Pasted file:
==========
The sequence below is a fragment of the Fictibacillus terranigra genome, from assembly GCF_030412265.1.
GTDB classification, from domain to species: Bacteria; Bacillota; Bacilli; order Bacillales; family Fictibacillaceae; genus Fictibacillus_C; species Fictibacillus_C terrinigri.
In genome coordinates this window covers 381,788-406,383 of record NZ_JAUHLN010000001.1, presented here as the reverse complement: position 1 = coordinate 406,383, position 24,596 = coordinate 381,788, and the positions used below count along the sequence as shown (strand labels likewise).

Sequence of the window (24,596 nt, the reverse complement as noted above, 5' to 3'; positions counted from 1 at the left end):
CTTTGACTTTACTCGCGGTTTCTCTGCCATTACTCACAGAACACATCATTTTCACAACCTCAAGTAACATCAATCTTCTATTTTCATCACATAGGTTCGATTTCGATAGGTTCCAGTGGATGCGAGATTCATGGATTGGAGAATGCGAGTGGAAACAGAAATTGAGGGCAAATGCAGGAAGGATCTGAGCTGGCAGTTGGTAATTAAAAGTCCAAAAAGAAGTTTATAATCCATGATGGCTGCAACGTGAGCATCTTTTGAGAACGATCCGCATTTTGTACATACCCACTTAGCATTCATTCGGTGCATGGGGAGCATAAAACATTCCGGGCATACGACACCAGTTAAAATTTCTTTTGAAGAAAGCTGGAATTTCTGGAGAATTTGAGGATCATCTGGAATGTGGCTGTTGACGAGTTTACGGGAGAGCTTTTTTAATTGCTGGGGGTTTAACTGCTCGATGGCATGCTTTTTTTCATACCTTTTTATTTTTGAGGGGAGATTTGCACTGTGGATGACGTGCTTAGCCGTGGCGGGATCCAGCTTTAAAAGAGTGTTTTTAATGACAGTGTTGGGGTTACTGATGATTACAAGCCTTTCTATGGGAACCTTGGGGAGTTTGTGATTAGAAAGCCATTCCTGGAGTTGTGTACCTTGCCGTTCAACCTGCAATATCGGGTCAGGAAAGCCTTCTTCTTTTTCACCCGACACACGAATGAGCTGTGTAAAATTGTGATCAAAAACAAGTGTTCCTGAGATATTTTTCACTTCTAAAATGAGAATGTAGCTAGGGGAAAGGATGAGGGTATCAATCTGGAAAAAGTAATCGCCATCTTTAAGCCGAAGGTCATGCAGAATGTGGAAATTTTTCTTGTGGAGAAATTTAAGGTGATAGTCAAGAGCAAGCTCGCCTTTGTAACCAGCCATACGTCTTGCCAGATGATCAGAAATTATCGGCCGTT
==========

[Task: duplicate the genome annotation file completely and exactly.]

The sequence below is a fragment of the Fictibacillus terranigra genome, from assembly GCF_030412265.1.
GTDB classification, from domain to species: Bacteria; Bacillota; Bacilli; order Bacillales; family Fictibacillaceae; genus Fictibacillus_C; species Fictibacillus_C terrinigri.
In genome coordinates this window covers 381,788-406,383 of record NZ_JAUHLN010000001.1, presented here as the reverse complement: position 1 = coordinate 406,383, position 24,596 = coordinate 381,788, and the positions used below count along the sequence as shown (strand labels likewise).

Sequence of the window (24,596 nt, the reverse complement as noted above, 5' to 3'; positions counted from 1 at the left end):
CTTTGACTTTACTCGCGGTTTCTCTGCCATTACTCACAGAACACATCATTTTCACAACCTCAAGTAACATCAATCTTCTATTTTCATCACATAGGTTCGATTTCGATAGGTTCCAGTGGATGCGAGATTCATGGATTGGAGAATGCGAGTGGAAACAGAAATTGAGGGCAAATGCAGGAAGGATCTGAGCTGGCAGTTGGTAATTAAAAGTCCAAAAAGAAGTTTATAATCCATGATGGCTGCAACGTGAGCATCTTTTGAGAACGATCCGCATTTTGTACATACCCACTTAGCATTCATTCGGTGCATGGGGAGCATAAAACATTCCGGGCATACGACACCAGTTAAAATTTCTTTTGAAGAAAGCTGGAATTTCTGGAGAATTTGAGGATCATCTGGAATGTGGCTGTTGACGAGTTTACGGGAGAGCTTTTTTAATTGCTGGGGGTTTAACTGCTCGATGGCATGCTTTTTTTCATACCTTTTTATTTTTGAGGGGAGATTTGCACTGTGGATGACGTGCTTAGCCGTGGCGGGATCCAGCTTTAAAAGAGTGTTTTTAATGACAGTGTTGGGGTTACTGATGATTACAAGCCTTTCTATGGGAACCTTGGGGAGTTTGTGATTAGAAAGCCATTCCTGGAGTTGTGTACCTTGCCGTTCAACCTGCAATATCGGGTCAGGAAAGCCTTCTTCTTTTTCACCCGACACACGAATGAGCTGTGTAAAATTGTGATCAAAAACAAGTGTTCCTGAGATATTTTTCACTTCTAAAATGAGAATGTAGCTAGGGGAAAGGATGAGGGTATCAATCTGGAAAAAGTAATCGCCATCTTTAAGCCGAAGGTCATGCAGAATGTGGAAATTTTTCTTGTGGAGAAATTTAAGGTGATAGTCAAGAGCAAGCTCGCCTTTGTAACCAGCCATACGTCTTGCCAGATGATCAGAAATTATCGGCCGTT